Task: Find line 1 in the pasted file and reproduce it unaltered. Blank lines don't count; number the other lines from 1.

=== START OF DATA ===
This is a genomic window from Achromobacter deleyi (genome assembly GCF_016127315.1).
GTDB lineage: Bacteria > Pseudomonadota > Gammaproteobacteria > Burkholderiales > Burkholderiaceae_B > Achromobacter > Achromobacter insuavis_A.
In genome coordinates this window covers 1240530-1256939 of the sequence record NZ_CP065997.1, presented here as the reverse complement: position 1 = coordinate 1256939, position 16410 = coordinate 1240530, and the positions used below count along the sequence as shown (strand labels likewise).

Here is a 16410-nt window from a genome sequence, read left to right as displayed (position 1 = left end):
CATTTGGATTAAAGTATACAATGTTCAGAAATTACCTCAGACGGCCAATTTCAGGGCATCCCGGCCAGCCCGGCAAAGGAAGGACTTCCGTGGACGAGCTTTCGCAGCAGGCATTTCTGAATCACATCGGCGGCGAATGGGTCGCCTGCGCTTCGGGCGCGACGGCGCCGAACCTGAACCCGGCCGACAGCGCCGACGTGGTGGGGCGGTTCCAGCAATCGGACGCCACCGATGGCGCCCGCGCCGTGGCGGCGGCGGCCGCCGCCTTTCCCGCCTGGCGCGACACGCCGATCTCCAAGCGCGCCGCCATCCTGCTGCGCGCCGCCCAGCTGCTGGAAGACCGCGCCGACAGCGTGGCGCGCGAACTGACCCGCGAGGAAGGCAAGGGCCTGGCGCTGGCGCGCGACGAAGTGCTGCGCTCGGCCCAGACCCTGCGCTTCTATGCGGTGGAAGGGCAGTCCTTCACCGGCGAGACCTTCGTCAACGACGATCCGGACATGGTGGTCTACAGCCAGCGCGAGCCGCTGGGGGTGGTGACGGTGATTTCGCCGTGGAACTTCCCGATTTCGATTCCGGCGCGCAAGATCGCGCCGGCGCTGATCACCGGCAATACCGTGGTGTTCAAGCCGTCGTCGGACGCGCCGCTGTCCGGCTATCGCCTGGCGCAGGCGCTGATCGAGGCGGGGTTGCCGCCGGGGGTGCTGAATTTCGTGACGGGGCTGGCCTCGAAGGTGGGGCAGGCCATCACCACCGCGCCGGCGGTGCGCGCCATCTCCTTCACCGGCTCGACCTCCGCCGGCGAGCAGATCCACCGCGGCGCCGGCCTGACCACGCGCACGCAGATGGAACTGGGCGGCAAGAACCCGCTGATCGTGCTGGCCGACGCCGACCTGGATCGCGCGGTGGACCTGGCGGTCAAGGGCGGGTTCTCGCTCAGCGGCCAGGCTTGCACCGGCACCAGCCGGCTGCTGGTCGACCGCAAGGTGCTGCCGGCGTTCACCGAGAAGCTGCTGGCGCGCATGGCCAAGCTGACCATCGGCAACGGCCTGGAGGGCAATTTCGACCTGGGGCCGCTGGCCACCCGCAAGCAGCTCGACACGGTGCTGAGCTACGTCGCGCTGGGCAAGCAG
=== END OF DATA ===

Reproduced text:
This is a genomic window from Achromobacter deleyi (genome assembly GCF_016127315.1).